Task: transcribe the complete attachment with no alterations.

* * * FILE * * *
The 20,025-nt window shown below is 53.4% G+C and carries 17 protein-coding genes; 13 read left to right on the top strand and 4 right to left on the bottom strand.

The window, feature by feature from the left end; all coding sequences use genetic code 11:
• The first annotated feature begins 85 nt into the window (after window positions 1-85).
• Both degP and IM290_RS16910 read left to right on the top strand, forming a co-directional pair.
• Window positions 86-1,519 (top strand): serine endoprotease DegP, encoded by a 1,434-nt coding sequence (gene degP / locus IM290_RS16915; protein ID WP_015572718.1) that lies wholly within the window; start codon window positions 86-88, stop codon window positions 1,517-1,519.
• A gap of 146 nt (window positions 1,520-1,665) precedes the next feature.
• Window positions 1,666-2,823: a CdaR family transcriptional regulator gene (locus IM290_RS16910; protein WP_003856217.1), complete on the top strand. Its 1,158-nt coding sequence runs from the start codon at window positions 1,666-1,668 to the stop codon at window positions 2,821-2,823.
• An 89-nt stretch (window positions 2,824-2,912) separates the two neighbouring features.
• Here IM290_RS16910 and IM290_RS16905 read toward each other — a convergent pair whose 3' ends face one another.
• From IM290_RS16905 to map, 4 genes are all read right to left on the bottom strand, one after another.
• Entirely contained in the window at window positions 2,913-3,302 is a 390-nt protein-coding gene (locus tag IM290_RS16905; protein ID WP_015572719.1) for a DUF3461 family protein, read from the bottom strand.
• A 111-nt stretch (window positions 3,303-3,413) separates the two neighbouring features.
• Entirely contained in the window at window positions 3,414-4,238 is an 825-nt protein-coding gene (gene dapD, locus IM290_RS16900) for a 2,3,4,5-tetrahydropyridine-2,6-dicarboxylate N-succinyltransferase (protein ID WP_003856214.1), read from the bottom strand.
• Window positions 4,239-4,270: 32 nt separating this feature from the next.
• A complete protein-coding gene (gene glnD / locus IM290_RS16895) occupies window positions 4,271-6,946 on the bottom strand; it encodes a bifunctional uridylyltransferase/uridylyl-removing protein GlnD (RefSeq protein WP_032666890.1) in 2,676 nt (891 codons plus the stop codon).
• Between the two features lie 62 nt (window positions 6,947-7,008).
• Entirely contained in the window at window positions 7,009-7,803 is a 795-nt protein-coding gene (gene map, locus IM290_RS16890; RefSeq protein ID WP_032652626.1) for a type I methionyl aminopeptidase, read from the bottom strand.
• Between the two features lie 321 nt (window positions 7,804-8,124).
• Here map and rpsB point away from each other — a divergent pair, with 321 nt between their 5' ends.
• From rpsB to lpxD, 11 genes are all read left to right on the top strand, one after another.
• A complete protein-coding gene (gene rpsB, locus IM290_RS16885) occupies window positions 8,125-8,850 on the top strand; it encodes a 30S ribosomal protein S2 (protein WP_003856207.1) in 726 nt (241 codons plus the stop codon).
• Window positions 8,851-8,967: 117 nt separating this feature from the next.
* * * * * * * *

The 20,025-nt window shown below is 53.4% G+C and carries 17 protein-coding genes; 13 read left to right on the top strand and 4 right to left on the bottom strand.

The window, feature by feature from the left end; all coding sequences use genetic code 11:
• The first annotated feature begins 85 nt into the window (after window positions 1-85).
• Both degP and IM290_RS16910 read left to right on the top strand, forming a co-directional pair.
• Window positions 86-1,519 (top strand): serine endoprotease DegP, encoded by a 1,434-nt coding sequence (gene degP / locus IM290_RS16915; protein ID WP_015572718.1) that lies wholly within the window; start codon window positions 86-88, stop codon window positions 1,517-1,519.
• A gap of 146 nt (window positions 1,520-1,665) precedes the next feature.
• Window positions 1,666-2,823: a CdaR family transcriptional regulator gene (locus IM290_RS16910; protein WP_003856217.1), complete on the top strand. Its 1,158-nt coding sequence runs from the start codon at window positions 1,666-1,668 to the stop codon at window positions 2,821-2,823.
• An 89-nt stretch (window positions 2,824-2,912) separates the two neighbouring features.
• Here IM290_RS16910 and IM290_RS16905 read toward each other — a convergent pair whose 3' ends face one another.
• From IM290_RS16905 to map, 4 genes are all read right to left on the bottom strand, one after another.
• Entirely contained in the window at window positions 2,913-3,302 is a 390-nt protein-coding gene (locus tag IM290_RS16905; protein ID WP_015572719.1) for a DUF3461 family protein, read from the bottom strand.
• A 111-nt stretch (window positions 3,303-3,413) separates the two neighbouring features.
• Entirely contained in the window at window positions 3,414-4,238 is an 825-nt protein-coding gene (gene dapD, locus IM290_RS16900) for a 2,3,4,5-tetrahydropyridine-2,6-dicarboxylate N-succinyltransferase (protein ID WP_003856214.1), read from the bottom strand.
• Window positions 4,239-4,270: 32 nt separating this feature from the next.
• A complete protein-coding gene (gene glnD / locus IM290_RS16895) occupies window positions 4,271-6,946 on the bottom strand; it encodes a bifunctional uridylyltransferase/uridylyl-removing protein GlnD (RefSeq protein WP_032666890.1) in 2,676 nt (891 codons plus the stop codon).
• Between the two features lie 62 nt (window positions 6,947-7,008).
• Entirely contained in the window at window positions 7,009-7,803 is a 795-nt protein-coding gene (gene map, locus IM290_RS16890; RefSeq protein ID WP_032652626.1) for a type I methionyl aminopeptidase, read from the bottom strand.
• Between the two features lie 321 nt (window positions 7,804-8,124).
• Here map and rpsB point away from each other — a divergent pair, with 321 nt between their 5' ends.
• From rpsB to lpxD, 11 genes are all read left to right on the top strand, one after another.
• A complete protein-coding gene (gene rpsB, locus IM290_RS16885) occupies window positions 8,125-8,850 on the top strand; it encodes a 30S ribosomal protein S2 (protein WP_003856207.1) in 726 nt (241 codons plus the stop codon).
• Window positions 8,851-8,967: 117 nt separating this feature from the next.